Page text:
Ontario Operators Discuss Ad Restrictions, Market Entry Challenges

June 22, 2023
While operators have flocked to Ontario due to its large market, varied product options and unlimited licensing opportunities, the first year-plus of operations has not come without its challenges, gaming company executives say.


While operators have flocked to Ontario due to its large market, varied product options and unlimited licensing opportunities, the first year-plus of operations has not come without its challenges, gaming company executives say.

Almost 50 operators have launched mobile sports betting and/or online casino platforms since the regulated market launched in April 2022.

However, the market has come with some quirks that operators have faced that have not been as present in other markets, including advertising restrictions, extensive reporting requirements and higher-than-expected banking and insurance costs, operators said during a panel at the Canadian Gaming Summit in Toronto last week.

“I think there was a kind of gold rush mentality early. A lot of operators threw the kitchen sink at it, and they're feeling the pain of over investing early,” said Will Woodhams, CEO of British-based bookmaker Fitzdares. “It's a slower build than everyone thought it would be, and I think that land grab was probably a bit messy at the beginning.”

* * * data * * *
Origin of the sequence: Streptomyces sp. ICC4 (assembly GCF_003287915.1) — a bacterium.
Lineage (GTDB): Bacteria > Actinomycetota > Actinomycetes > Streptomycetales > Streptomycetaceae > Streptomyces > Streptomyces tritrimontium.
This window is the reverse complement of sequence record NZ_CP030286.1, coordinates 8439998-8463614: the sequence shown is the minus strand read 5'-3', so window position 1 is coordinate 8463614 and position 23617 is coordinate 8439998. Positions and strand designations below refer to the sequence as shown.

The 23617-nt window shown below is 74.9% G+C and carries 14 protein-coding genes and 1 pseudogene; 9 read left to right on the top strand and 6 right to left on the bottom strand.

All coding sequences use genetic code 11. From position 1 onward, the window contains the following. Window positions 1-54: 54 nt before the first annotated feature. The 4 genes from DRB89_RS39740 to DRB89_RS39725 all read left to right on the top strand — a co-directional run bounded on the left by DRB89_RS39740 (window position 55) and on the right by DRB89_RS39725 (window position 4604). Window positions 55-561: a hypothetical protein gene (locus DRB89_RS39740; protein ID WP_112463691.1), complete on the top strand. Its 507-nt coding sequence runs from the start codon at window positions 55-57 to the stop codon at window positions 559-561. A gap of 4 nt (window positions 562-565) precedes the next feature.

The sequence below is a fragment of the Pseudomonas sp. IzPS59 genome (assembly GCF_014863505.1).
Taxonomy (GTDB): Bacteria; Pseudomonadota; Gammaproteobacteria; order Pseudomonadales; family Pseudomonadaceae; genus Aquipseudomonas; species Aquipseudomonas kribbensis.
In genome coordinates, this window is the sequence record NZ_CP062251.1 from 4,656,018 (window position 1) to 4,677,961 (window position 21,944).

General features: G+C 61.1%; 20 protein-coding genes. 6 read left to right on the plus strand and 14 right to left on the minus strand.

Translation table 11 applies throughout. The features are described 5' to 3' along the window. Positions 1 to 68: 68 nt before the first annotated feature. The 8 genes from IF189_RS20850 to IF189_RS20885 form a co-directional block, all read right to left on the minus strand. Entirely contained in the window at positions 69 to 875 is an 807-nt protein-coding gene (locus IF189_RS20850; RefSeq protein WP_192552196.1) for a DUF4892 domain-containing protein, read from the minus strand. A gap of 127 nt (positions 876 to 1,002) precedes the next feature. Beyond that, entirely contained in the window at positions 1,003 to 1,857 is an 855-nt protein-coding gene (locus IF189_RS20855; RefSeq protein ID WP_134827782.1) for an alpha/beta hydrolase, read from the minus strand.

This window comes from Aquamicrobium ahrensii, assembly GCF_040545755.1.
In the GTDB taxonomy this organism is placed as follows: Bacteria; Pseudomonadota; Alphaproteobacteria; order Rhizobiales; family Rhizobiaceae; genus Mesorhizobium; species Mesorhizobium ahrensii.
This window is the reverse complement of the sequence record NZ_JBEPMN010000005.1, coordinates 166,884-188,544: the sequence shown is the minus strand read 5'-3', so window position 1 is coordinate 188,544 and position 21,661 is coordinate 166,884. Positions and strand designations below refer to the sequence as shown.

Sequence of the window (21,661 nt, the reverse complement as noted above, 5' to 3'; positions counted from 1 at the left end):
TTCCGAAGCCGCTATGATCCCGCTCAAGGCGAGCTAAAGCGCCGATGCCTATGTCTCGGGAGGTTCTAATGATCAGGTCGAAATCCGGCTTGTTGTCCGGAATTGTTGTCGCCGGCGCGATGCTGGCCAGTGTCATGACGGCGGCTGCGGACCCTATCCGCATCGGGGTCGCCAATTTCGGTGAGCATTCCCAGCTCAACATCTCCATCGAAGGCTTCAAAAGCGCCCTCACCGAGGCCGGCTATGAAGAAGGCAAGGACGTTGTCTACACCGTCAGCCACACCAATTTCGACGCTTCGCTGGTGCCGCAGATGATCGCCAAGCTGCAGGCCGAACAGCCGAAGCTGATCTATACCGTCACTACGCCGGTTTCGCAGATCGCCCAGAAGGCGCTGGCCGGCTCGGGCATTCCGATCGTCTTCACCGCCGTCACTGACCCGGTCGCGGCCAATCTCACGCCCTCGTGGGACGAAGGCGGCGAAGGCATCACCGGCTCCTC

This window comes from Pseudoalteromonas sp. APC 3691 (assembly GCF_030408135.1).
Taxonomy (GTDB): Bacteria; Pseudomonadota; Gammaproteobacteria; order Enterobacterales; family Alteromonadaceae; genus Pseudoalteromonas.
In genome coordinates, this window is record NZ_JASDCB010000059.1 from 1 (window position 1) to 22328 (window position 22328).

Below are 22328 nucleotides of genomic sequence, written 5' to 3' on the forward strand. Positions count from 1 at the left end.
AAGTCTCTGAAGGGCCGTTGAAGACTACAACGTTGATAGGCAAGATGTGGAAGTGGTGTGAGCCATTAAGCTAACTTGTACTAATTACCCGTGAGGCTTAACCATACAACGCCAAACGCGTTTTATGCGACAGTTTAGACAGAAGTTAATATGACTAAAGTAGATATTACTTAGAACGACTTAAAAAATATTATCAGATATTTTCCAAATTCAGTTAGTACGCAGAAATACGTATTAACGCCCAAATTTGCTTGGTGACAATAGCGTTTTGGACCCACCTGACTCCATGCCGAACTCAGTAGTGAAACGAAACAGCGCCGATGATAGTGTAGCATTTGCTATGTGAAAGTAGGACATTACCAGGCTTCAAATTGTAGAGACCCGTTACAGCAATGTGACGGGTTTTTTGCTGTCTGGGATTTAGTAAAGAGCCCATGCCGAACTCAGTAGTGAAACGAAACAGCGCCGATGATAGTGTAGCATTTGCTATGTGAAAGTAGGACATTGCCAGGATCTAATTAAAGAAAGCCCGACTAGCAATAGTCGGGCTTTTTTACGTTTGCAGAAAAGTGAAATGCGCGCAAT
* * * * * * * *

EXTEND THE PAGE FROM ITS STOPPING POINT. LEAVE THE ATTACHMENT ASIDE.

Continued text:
“I think if I'd spent $50m launching in April last year, I probably wouldn't be on this panel, I’d be hiding somewhere from my board,” he added.

Roxana Zaharia, head of Canada for Rhino Entertainment Group, which operates under the Casino Days brand in Ontario, said the hyper competitive rush impacted their launch strategy.

“It’s forced us to sort of reflect on what we wanted our launch plans to be,” Zaharia said. “We actually did want to go with, you know, the big bang investment.

“Knowing what we know now that would have been a massive mistake,” she said. “It would have hurt us, and it would have hurt our players as well in the process, so we didn't know what we didn't know.”